For gardeners, it can be one of the most exciting times of the year. As growers announce new plants arriving in the spring, gardeners puzzle out where to squeeze in one more shrub or a few more native perennials. If you’re seeking out new native plants that work for your area, consider the native perennials we’re adding to our offering.
Asimina triloba, Paw Paw, is a 15-foot, native shrub or small tree that produces a sweet, large yellow-green to brown fruit tasting of custard. Paw Paw is the largest edible fruit tree or shrub native to North America.
Baptisia alba, White Wild Indigo, is a 2-4 foot, long-lived herbaceous perennial with an easily recognizable spike of white flowers. White Wild Indigo grows rapidly in the spring, towering over many other plants.
Gentiana flavida, Cream Gentian, is a slow-growing but long-lived native perennial, growing 2-3 feet tall with showy white blooms. Bumblebees are the primary pollinators of Cream Gentian as they are one of the only insects strong enough to pry open the nearly-closed flowers.
Hamamelis virginanum, Witch Hazel, is a 15-20 foot, native woody shrub with yellow fall foliage and fragrant yellow flowers. The leaves and bark can be used to create an astringent as a cooling agent for skincare to ease various ailments.
Hierochloe odorata, Sweet Grass, is an aromatic, vanilla-scented native grass, growing 1-2 feet. Sweet Grass creeps slowly to form a nice grass patch. Many North American indigenous cultures burned Sweet Grass during ceremonies to invite the presence of good spirits.
Hypoxis hirsuta, Yellow Star Grass, is a unique, one-foot, perennial wildflower producing yellow flowers shaped like stars. Relative to the Amaryllis, Yellow Star Grass grows best in full to part sun and dry to wet-mesic soils.
Liatris ligulistylis, Meadow Blazing Star, is a 3-5 foot, native perennial producing magenta-purple blooms, making it the ultimate monarch magnet. The flower heads generally bloom at the same time, making this species an excellent fresh cut flower for an arrangement.
Packera aurea, Golden Ragwort, is a 1-2′ tall, herbaceous perennial for average, medium to wet soils in full sun to shady sites. Golden Ragwort or Golden Groundsel is valued for its ability to thrive in moist shady locations, naturalize rapidly, and produce a long spring bloom.
Phlox pilosa, Prairie Phlox, is a 1-1.5 foot perennial with pink blooms and slight fragrance that prefers fertile, moderately dry to moist soils and full to part sun. Prairie Phlox has flat, broad petals that serve as excellent landing areas for butterflies and moths, as well as deep and narrow tubes in the center for their tongues.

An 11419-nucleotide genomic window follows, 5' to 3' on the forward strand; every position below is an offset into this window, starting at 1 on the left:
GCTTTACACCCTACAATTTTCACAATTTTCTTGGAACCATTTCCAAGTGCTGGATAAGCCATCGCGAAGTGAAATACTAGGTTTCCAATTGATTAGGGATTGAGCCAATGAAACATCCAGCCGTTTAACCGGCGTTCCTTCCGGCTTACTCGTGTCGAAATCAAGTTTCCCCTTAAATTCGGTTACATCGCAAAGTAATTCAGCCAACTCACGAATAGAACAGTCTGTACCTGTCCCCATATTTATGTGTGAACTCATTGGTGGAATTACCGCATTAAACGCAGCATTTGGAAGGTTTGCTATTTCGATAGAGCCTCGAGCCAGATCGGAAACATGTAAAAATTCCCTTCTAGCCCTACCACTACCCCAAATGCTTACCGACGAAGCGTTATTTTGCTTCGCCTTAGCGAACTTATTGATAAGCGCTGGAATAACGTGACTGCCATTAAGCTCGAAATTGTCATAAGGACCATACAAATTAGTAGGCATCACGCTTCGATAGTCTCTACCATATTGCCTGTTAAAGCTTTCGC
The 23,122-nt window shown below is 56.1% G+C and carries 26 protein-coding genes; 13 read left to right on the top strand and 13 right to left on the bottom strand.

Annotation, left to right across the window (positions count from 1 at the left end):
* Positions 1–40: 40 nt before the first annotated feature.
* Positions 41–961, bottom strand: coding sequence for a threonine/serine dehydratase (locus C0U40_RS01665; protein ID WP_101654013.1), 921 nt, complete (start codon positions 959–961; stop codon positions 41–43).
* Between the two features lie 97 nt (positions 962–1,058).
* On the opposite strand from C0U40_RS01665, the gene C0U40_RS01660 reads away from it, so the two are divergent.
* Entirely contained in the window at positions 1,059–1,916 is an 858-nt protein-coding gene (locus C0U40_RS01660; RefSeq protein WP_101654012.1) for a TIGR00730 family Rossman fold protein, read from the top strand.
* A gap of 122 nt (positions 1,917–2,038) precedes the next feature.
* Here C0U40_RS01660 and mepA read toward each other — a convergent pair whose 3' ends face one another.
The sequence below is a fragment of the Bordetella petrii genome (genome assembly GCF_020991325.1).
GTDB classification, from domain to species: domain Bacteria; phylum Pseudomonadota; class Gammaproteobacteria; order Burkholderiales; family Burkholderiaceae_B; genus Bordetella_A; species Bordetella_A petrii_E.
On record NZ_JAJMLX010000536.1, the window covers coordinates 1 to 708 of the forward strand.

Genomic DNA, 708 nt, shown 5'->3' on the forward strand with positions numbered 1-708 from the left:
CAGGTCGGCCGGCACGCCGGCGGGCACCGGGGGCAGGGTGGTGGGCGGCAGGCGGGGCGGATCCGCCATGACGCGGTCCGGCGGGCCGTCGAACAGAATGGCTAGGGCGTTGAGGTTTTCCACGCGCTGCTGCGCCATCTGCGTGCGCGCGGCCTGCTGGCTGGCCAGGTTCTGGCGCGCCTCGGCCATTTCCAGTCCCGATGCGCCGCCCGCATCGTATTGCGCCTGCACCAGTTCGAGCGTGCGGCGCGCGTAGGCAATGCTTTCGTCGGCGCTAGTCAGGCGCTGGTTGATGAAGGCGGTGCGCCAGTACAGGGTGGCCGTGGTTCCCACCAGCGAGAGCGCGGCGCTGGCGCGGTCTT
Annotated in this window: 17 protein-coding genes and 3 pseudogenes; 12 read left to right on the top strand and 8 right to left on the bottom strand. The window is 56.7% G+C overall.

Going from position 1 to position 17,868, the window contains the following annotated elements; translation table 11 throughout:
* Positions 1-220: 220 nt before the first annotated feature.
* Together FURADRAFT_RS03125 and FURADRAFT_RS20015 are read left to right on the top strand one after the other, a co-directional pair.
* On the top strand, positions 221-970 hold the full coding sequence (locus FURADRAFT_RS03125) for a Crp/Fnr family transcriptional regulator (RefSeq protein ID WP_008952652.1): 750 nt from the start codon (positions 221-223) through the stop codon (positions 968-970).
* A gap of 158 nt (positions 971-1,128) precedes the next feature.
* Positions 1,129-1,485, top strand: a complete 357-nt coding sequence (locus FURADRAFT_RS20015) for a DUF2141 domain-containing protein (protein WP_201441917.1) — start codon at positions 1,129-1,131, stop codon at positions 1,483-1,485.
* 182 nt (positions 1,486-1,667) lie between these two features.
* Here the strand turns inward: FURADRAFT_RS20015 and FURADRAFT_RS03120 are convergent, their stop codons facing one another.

Pycnanthemum incanum, Hoary Mountain Mint, produces clusters of tiny white flowers from July to August, growing to a height of 3 feet. The flowers are a favorite of butterflies and moths, and the plant emits a strong, spearmint scent when crushed.
Rosa carolina, Carolina Rose, is a three-foot, native shrub with fragrant pink flowers in early summer. Carolina Rose grows best in open, sunny locations, and the fruit (rosehip) can be eaten raw or cooked.
Smilacina racemosa, False Solomon’s Seal, is a two-foot perennial with white flowers appearing in late spring to early summer, followed by red berries. False Solomon’s Seal makes an excellent plant for woodland gardens or a shady border.
Solidago caesia, Bluestem Goldenrod, grows to a height of 2-3 feet and prefers moist, well-drained soils in part sun to shade. Bluestem Goldenrod produces small clusters of bright yellow flowers in the leaf axils along the length of the stems.
Thalictrum dasycarpum, Purple Meadow Rue, is a 3-5 foot, herbaceous perennial with purplish-white flowers. The mass effect of the Purple Meadow Rue can be quite striking and prefers full to part sun in medium to moist soils.
Verbena stricta, Hoary Vervain, is 2-4 foot, native perennial with lavender flower spires, preferring full sun in dry to medium well-drained loamy soils. Hoary Vervain gets its common name from the white pubescence on its gray-green leaves and stems.